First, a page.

Charitable Solicitation Compliance
By James Gilmer, with Harbor Compliance
As more nonprofits move toward faster, more comprehensive donor management and fundraising technology solutions, connecting with prospective and recurring donors is easier than ever. In the rush of expanding your mission and base of support, it’s easy to leave charitable solicitation compliance behind. Properly maintaining your nonprofit’s registration with state charity officials is the backbone of running a compliant organization and successful fundraising campaigns.
Many nonprofit leaders believe that having a 501(c)(3) exemption from the IRS is enough to fundraise anywhere, anytime. This misconception can lead to trouble with state agencies, like the Attorney General, and can cause distrust among your donors. Forty-one states require charities to file a separate registration prior to soliciting within their borders, in addition to being tax exempt at the federal level. Various solicitation methods trigger state registration requirements, such as sending mail, applying for grants, using professional fundraisers or fundraising consultants, and “Donate Now” buttons on your website. Chances are, your nonprofit does one or more of these activities!
Registration and renewing your solicitation license is different in each state. You can review your state’s requirements using this Fundraising Compliance Guide. Managing state bureaucracy and complex requirements in multiple states can take a large amount of time and energy from your executives, staff, and volunteers. At the same time, there is often a risk of noncompliance simply by letting a single registration renewal slip through the cracks. Noncompliance can create financial penalties, affect the reputation of the organization and its leadership, and can raise serious issues with your donors, who want to know their gifts are supporting a good cause.
As more solicitation takes place online, it’s increasingly easier to access charitable funds across the United States. At the same time, it’s important to reassure your donors, wherever they are, of your organization’s credibility. Whether an individual, a corporation or a foundation, your donors can and do search for your organization prior to giving. By registering and staying compliant, you can put your donors’ minds at ease.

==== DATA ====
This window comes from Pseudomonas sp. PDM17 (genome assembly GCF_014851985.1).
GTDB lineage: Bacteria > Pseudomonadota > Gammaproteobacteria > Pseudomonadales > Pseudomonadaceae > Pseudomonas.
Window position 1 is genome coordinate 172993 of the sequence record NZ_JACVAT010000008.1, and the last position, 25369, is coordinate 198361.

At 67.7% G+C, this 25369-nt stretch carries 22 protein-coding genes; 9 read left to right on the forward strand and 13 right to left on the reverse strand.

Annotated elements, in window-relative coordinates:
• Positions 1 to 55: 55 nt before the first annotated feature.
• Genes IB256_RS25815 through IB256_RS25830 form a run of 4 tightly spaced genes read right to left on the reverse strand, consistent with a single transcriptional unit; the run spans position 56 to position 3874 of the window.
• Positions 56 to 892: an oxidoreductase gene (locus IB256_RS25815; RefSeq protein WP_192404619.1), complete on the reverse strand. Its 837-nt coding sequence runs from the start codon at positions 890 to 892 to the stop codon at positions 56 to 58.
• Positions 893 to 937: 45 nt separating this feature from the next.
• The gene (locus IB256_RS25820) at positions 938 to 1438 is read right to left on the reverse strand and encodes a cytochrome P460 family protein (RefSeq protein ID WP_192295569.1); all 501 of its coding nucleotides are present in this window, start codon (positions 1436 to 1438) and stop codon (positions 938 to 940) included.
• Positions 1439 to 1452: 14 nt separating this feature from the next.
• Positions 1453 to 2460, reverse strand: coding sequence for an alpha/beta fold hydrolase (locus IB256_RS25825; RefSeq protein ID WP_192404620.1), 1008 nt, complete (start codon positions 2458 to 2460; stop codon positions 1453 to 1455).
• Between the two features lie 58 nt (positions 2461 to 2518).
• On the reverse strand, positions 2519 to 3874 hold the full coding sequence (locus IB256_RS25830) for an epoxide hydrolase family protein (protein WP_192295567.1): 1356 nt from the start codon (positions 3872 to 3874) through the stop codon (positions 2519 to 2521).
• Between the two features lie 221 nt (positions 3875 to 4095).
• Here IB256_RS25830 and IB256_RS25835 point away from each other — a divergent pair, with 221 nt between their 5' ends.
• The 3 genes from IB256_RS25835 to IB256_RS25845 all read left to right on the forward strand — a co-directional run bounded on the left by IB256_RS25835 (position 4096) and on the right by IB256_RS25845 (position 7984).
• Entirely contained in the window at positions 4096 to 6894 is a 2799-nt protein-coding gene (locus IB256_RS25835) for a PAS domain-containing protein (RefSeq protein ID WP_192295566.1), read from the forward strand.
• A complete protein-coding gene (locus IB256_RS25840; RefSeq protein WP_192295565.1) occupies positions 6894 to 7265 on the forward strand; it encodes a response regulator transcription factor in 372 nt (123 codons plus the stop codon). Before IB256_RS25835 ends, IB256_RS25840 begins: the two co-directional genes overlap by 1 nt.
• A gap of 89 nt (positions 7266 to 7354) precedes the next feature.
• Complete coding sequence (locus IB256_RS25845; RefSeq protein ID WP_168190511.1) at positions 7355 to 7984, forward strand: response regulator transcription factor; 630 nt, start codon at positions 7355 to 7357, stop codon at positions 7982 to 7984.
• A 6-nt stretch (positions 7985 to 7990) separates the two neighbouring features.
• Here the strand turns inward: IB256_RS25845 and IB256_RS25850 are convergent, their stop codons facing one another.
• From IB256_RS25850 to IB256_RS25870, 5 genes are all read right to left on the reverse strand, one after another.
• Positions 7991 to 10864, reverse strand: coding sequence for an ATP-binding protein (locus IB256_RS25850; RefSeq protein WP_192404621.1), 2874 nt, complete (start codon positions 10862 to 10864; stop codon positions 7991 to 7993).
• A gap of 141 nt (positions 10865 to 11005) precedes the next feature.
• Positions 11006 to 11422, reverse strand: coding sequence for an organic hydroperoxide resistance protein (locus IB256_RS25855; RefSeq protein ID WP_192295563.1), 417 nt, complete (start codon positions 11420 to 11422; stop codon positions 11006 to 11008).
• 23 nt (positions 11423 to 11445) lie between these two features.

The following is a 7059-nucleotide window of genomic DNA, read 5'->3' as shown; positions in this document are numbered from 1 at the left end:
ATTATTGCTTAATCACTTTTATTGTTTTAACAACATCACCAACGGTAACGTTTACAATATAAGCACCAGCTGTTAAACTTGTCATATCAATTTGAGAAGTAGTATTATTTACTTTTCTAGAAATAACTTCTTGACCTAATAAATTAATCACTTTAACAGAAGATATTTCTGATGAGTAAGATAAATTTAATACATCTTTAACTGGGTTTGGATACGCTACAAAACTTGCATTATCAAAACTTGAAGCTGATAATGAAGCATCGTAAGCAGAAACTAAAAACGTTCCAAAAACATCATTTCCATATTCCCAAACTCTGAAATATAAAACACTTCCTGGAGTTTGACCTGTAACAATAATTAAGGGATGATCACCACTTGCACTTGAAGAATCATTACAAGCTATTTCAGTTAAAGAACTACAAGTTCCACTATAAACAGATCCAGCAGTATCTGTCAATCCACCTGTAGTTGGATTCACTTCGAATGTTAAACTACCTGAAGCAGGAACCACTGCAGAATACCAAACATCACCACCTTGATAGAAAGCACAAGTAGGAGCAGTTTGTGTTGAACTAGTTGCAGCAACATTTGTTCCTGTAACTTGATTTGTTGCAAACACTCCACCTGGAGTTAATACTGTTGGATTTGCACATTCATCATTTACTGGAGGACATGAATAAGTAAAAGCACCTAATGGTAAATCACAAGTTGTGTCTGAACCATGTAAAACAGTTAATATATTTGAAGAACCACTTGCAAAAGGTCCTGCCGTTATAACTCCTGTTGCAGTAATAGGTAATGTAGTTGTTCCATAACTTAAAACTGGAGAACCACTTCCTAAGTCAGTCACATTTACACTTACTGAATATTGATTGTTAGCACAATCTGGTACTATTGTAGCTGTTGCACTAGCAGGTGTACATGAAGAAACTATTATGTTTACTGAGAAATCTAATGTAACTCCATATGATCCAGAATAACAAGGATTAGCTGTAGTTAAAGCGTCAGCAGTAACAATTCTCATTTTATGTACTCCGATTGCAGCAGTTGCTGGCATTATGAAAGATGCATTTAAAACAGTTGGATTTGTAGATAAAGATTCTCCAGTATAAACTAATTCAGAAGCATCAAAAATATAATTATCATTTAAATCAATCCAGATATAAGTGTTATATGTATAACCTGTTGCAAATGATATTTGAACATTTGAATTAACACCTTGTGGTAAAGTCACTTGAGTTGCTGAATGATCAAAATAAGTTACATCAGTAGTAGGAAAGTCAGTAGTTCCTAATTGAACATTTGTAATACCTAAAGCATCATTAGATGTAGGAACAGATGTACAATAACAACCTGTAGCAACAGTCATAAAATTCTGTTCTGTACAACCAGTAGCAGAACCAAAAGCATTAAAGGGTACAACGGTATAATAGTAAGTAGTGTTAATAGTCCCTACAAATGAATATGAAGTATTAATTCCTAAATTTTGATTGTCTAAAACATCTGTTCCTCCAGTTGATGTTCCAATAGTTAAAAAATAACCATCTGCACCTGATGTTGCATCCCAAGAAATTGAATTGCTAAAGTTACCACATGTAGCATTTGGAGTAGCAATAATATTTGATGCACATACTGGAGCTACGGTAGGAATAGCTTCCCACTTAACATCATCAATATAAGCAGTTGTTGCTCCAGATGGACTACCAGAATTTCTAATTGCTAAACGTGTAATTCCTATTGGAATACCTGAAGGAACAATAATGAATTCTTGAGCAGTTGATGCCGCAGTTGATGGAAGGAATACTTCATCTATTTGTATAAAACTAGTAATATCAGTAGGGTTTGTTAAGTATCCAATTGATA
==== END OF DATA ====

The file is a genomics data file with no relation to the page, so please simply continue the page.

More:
Despite its challenges, fundraising compliance is a crucial responsibility for running and managing a nonprofit. The responsibility of compliance most likely falls primarily on your board of directors and officers, but it may lie elsewhere in your organization. If your nonprofit has not registered to solicit funds or has become overwhelmed by managing compliance, remember, the risks of noncompliance far outweigh the cost of a well-structured compliance plan bolstered by the consultative support of a responsible service company.
Charitable Solicitation Compliance: Free White Paper
Fundraising compliance is one of the most vexing areas for nonprofits. Harbor Compliance created a free white paper to help your nonprofit executive team and board make sense of the requirements.
The Charitable Solicitation Compliance white paper will answer your questions on the registration and renewal requirements, the state applications, the Unified Registration Statement (URS), online fundraising and “Donate Now” buttons, as well as the consequences and penalties for noncompliance.
Education is a key element to helping your organization become compliant. Downloading the white paper is a great start. Enjoy!
Author Bio: James Gilmer is a Compliance Specialist for Harbor Compliance, a leading provider of compliance solutions for organizations of all types and sizes. Headquartered in Lancaster, Pennsylvania, Harbor Compliance partners with organizations in every state and over 25 countries abroad to help solve the most challenging compliance problems. With clients that range from the largest organizations in the country to fast-growth startups, Harbor Compliance fully manages government licensing compliance in both nonprofit and business sectors. James is a co-founder of Berks Sinfonietta, Inc., a chamber orchestra in Berks County, Pennsylvania.